So, what do I have to do?
OK, throughout the whole palaver, it’s worth bearing in mind that ‘the taxman’ is ultimately only interested in two figures:
1. the total amount you have earned during the tax year.
2. the total amount you have spent which is classed as a ‘business expense’.
So what is a business expense?
In simple terms, a business expense is any incurred cost that is required for your business. For a model, this usually includes any relevant clothing you’ve bought for a shoot, make up, flights, hotel stays, portfolio-site subscriptions, website maintenance, food/meals bought on modelling trips and car costs (etc.). (Sadly for me, I can’t claim my addiction to art-prints/postcards, inappropriate penchant for french clocks or ridiculous weekly hoarding of CDs as a business expense… but hey ho.)
If you work from home (e.g. on ‘admin days’ in between bookings and gallavants to Mexico/Iceland/Paris), you can also claim as an expense a portion of your lighting/rent/heating bills, because your home is acting as your office space. Your telephone bills are eligible too; to find out the exact portion you can claim as an expense (as a hefty portion will usually be for personal use), it’s worth checking on hmrc or by asking an accountant, as these figures/rates do change from year to year. You could make this simpler by using a completely different phone for work (as it keeps your business and personal use clearly separate), but you don’t have to.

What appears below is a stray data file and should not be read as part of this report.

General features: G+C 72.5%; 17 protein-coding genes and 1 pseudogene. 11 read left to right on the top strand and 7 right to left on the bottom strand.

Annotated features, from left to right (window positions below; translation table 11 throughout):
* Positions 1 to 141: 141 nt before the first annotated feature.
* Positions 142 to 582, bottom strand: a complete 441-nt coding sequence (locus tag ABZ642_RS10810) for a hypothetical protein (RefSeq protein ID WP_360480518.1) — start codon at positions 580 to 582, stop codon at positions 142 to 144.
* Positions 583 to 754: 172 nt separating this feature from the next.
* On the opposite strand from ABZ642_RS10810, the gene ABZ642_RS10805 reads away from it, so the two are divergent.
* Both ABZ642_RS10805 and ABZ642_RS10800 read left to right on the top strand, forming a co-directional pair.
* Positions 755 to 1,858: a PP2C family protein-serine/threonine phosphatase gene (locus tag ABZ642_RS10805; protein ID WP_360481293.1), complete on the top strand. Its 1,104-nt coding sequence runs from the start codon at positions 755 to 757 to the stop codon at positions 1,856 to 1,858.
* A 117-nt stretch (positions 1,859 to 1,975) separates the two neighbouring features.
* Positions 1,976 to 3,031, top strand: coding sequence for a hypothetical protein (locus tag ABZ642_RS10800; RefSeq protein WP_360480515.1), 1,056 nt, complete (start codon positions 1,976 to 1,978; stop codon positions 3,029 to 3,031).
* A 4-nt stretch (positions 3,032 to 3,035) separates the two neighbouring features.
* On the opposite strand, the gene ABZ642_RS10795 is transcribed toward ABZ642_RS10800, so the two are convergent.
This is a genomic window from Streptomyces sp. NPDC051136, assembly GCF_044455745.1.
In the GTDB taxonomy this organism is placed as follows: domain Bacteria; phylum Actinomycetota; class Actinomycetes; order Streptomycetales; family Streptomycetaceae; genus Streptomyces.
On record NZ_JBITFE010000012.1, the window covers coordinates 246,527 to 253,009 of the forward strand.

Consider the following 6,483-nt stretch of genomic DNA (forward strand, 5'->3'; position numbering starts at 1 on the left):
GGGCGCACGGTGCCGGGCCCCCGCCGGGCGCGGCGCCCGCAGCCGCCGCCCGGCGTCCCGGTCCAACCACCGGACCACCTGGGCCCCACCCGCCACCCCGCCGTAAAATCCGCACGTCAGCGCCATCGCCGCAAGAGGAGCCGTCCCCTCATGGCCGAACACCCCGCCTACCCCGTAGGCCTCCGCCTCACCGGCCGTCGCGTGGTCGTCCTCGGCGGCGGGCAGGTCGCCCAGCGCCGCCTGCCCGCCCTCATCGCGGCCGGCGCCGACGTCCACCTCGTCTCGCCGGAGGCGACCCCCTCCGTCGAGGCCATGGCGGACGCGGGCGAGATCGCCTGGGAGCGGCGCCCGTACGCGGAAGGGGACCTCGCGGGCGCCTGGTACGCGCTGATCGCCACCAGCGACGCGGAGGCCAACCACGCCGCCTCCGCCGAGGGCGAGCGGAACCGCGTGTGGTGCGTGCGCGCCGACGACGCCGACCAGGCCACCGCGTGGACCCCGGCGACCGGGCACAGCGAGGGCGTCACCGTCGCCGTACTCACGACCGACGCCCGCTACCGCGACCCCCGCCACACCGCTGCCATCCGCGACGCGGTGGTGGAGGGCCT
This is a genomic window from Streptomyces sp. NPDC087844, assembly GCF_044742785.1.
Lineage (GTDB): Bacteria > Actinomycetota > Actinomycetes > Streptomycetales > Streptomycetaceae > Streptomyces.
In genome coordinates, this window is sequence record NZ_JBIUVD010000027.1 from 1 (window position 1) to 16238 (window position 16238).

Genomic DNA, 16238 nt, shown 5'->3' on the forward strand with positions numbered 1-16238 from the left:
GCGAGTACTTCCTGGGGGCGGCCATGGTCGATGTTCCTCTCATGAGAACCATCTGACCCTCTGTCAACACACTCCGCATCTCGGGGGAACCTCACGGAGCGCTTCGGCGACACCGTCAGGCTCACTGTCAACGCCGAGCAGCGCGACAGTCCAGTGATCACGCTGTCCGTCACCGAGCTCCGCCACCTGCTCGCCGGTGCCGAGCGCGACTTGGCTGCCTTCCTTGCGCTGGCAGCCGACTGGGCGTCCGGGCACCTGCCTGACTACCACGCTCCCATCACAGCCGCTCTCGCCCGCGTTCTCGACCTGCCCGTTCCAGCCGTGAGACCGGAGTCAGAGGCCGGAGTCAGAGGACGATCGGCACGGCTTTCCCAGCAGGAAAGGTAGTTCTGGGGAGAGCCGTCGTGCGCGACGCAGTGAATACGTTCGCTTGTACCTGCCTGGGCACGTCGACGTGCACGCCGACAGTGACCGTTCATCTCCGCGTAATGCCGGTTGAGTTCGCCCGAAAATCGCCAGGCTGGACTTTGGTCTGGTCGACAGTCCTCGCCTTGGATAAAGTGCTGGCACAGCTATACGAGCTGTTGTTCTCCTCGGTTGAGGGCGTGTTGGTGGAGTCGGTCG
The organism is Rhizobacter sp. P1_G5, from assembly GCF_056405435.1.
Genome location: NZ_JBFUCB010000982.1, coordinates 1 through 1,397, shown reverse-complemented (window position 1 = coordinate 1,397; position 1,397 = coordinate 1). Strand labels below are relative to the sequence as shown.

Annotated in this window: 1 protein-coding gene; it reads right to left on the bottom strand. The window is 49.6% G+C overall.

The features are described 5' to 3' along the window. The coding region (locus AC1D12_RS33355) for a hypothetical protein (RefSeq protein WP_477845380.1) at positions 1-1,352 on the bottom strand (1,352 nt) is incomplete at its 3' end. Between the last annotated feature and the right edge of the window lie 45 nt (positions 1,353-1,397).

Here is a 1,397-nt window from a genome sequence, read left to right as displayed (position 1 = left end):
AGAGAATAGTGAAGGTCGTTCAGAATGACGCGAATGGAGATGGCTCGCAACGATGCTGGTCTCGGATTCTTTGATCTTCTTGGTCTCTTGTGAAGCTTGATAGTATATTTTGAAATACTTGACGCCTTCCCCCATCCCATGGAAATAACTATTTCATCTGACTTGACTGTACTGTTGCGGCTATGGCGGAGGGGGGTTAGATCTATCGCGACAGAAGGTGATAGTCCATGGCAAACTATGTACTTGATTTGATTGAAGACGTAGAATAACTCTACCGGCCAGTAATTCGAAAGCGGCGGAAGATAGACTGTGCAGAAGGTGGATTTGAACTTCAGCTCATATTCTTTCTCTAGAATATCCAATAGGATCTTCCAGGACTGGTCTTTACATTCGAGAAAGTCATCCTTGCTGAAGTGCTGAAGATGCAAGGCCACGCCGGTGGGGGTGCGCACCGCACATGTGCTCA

How to keep day-to-day records and generally rule the world
Telling people you are self employed often inspires comments along the line of ‘wow, you must spend a lot of time drinking tea’ (true; tea is a fundamental part of my life) and ‘it must be so amazing to be in control of your own schedule like that’ (also very true), but most people also say something along the lines of ‘You must have to be so organised, though. I just don’t think I could be that disciplined.’ Yes, being self employed (successfully) requires a head that is firmly screwed on, at least most of the time… Despite having what is sometimes (kindly) referred to as a ‘whimsical nature’, I am personally a very organised and disciplined person, and I always have been (I am the sort of person who loves stationery, writing lists and forward planning. It’s very rock and roll.)
Seriously though, learning to be organised will not only help your own sanity but will also ensure you don’t irritate and put off clients by forgetting things, turning up at the wrong time and with the wrong things, or generally going around looking stressed and confused.
Everyone has their own methods that will work for them, but here’s what I do on a day-to-day level.